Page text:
Understanding the evolution of national child welfare policies: The case of Israel

Shlomit Weiss-Dagan, Ram A. Cnaan

Research output: Contribution to journalArticlepeer-review


Numerous models for policy analysis focus on understanding an existing or proposed policy. However, reviews of comprehensive welfare policies from a socio-political and historical developmental perspectives are rare. Further, most policy analysis studies are narrowly focused. Reading through many policy analysis approaches, we elicited five analytic themes that appeared in most and that are longitudinally socio-political-historical in nature: (1) the socialist/collectivist – capitalist/individualistic continuum, (2) transition from denial of child abuse and neglect to recognition, (3) the professionalization of care, (4) transition from out-of-home placement to community solutions, and (5) transition from first punishing, then protecting and providing rights. In this paper, we first present these five analytic themes with special reference to child welfare policies. Then, as a case study, we apply these themes to understand the evolution of child welfare policies in Israel. We refer to the wider gamut of social welfare that usually includes only child protective services while we also include child education, civil rights, child allowances, and social development policies. When the policies are children- and youth-related, some of the general policy trends take a softer, less-punitive, and expanding stances as compared to the welfare of adults. We conclude with suggestions regarding ways to analyze the evolution of other policies in other societal contexts.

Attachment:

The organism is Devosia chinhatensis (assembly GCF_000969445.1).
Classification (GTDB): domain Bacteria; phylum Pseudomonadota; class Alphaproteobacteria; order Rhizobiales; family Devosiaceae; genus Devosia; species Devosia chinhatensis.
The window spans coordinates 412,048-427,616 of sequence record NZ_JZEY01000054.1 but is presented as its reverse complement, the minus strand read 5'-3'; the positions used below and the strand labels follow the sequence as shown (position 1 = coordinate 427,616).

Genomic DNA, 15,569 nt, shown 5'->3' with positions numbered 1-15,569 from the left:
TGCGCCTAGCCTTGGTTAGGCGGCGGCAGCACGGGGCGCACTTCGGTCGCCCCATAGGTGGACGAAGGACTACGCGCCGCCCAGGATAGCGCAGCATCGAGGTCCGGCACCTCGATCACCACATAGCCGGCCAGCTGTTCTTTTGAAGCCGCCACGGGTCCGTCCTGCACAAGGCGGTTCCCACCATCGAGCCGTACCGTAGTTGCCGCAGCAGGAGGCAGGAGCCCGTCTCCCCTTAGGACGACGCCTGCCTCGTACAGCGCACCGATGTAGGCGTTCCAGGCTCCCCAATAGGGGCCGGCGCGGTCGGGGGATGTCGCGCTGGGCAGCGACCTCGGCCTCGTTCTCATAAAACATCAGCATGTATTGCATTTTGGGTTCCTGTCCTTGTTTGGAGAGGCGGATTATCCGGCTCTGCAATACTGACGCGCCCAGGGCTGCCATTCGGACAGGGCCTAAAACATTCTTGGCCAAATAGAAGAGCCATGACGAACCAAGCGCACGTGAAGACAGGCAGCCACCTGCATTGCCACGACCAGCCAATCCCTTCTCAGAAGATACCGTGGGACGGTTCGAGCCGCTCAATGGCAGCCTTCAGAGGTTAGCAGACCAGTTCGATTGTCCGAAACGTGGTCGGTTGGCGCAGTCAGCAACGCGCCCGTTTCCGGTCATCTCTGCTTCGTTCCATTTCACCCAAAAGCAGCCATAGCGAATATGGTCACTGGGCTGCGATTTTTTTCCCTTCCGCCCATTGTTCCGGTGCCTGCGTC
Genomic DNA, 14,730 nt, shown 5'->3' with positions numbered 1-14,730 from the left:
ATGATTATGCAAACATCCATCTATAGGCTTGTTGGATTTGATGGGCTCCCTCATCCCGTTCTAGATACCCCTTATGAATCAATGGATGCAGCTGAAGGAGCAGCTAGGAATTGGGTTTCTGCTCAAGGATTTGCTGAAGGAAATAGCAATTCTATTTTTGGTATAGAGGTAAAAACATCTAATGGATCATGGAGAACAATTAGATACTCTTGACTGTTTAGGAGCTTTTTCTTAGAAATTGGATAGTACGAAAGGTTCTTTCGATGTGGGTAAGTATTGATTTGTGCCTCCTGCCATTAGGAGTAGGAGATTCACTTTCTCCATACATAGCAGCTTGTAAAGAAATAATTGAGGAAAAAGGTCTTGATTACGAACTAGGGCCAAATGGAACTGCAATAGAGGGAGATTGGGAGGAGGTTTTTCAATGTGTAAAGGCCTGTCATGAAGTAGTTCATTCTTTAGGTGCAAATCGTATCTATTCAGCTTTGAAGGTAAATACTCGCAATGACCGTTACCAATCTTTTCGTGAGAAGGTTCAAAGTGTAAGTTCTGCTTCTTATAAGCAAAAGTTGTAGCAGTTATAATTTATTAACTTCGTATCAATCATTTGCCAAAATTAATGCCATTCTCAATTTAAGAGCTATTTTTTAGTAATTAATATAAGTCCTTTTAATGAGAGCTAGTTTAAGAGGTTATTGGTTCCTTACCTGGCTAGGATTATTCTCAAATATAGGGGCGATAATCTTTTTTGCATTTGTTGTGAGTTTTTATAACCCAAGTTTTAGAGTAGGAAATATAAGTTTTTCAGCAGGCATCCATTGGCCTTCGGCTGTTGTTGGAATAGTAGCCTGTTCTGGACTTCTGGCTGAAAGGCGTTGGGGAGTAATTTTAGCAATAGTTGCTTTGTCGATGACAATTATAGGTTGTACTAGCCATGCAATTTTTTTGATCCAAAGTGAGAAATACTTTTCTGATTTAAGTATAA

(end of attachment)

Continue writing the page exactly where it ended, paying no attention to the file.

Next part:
Original languageEnglish
Article number104515
JournalChildren and Youth Services Review
StatePublished - Jan 2020
Externally publishedYes

Bibliographical note

Publisher Copyright:
© 2019 Elsevier Ltd


  • Child welfare
  • Policy analysis
  • Policy evolution
  • Social policy

ASJC Scopus subject areas

  • Education
  • Developmental and Educational Psychology
  • Sociology and Political Science


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